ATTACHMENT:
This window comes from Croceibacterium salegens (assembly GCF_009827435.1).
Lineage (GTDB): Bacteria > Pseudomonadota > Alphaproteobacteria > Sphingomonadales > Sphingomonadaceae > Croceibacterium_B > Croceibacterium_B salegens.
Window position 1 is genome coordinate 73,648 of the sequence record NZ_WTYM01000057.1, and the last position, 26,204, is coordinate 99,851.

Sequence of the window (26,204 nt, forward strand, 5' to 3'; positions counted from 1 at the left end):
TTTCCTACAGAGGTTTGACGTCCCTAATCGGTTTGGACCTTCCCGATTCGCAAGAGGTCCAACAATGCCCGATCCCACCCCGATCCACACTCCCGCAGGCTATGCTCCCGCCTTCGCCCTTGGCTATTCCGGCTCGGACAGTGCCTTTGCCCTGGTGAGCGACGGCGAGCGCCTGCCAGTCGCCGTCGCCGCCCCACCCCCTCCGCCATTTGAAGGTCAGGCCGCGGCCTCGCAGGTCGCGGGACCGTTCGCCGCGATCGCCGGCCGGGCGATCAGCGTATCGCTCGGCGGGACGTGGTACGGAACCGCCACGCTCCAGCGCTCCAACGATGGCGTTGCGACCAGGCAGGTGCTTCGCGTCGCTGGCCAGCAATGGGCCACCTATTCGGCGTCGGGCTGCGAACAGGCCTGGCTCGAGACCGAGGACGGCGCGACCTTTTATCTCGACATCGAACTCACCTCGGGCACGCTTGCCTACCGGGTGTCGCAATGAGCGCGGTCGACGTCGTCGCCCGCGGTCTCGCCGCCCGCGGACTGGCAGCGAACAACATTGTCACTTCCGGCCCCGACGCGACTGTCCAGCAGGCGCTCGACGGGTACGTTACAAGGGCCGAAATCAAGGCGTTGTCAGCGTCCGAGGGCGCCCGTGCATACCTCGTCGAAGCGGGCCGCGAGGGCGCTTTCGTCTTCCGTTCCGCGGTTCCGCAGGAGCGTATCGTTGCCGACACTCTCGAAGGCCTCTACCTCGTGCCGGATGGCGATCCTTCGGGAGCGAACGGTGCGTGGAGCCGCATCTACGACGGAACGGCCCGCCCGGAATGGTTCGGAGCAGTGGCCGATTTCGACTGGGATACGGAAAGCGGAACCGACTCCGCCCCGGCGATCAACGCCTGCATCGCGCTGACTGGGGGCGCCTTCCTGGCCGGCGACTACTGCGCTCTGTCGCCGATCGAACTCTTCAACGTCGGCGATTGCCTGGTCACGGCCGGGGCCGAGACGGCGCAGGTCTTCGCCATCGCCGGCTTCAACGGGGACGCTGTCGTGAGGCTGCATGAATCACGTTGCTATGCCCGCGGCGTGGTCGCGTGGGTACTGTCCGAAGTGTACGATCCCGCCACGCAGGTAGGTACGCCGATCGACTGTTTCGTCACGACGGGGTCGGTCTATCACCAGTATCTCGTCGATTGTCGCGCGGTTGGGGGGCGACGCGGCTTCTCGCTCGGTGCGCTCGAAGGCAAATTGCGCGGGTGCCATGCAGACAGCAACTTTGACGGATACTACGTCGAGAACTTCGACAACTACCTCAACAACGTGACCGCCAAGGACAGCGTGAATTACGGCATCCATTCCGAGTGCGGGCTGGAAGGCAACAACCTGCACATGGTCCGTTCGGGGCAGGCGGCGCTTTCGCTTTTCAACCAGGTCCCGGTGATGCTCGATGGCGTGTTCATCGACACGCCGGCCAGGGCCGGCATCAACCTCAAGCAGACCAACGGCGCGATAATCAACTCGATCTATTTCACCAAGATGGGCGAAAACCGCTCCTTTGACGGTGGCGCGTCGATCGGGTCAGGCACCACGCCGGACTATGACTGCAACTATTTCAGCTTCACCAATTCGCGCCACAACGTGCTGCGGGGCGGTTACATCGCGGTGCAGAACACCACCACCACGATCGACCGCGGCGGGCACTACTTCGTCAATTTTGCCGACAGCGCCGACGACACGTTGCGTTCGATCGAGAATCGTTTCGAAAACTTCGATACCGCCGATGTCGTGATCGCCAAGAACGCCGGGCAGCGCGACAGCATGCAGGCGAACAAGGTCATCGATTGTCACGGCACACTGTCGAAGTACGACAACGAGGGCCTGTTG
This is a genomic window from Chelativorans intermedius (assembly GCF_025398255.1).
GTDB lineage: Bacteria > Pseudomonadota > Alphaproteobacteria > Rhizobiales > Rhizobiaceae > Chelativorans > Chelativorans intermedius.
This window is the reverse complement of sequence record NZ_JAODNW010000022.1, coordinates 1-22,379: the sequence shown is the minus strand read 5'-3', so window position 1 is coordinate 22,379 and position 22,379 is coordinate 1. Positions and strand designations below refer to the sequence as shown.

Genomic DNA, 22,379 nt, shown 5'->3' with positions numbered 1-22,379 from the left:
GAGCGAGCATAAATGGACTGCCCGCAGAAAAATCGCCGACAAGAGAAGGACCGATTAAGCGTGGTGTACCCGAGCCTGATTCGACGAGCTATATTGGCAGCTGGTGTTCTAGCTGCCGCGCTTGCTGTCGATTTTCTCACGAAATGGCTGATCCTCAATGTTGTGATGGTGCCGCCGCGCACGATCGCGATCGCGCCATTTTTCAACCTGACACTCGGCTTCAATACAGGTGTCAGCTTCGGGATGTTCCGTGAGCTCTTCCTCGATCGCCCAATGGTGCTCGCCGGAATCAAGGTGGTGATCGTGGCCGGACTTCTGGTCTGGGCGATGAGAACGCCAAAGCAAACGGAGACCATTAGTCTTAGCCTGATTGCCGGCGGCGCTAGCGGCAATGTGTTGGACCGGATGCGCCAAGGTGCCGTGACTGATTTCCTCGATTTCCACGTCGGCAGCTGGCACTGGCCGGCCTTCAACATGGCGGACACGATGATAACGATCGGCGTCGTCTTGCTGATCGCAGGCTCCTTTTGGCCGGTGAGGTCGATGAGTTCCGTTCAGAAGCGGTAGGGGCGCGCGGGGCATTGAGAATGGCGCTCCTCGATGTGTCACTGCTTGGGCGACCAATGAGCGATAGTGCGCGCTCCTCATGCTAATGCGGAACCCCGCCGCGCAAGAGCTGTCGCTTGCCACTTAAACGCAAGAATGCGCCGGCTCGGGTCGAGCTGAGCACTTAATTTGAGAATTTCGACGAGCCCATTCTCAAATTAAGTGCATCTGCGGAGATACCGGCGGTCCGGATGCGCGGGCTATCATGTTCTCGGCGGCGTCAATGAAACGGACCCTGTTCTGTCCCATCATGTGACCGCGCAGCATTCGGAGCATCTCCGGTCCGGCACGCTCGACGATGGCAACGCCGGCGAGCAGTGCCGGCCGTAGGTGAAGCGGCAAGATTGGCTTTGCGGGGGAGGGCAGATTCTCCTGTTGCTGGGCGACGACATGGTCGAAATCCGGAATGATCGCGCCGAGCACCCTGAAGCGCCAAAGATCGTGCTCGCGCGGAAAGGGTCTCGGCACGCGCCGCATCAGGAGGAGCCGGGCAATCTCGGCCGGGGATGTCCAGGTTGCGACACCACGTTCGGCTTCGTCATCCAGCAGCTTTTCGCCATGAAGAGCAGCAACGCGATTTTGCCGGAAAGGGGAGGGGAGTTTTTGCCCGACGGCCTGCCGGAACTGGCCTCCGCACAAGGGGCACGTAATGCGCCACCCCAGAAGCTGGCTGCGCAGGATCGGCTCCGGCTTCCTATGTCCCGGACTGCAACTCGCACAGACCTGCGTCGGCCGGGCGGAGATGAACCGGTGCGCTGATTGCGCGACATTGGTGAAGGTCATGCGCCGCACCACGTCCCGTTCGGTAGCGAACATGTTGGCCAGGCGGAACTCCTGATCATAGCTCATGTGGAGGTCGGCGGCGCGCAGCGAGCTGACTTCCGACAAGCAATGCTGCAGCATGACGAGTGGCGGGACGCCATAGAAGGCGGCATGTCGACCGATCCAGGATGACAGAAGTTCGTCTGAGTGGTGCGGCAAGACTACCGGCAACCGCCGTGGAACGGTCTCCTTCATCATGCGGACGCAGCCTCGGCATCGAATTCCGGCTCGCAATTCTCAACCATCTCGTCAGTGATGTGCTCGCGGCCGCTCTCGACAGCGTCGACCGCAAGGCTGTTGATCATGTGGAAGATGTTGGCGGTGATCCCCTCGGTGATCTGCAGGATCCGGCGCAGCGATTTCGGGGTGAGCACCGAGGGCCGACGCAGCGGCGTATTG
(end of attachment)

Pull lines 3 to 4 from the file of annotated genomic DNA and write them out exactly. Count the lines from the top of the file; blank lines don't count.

Window position 1 is genome coordinate 73,648 of the sequence record NZ_WTYM01000057.1, and the last position, 26,204, is coordinate 99,851.

Sequence of the window (26,204 nt, forward strand, 5' to 3'; positions counted from 1 at the left end):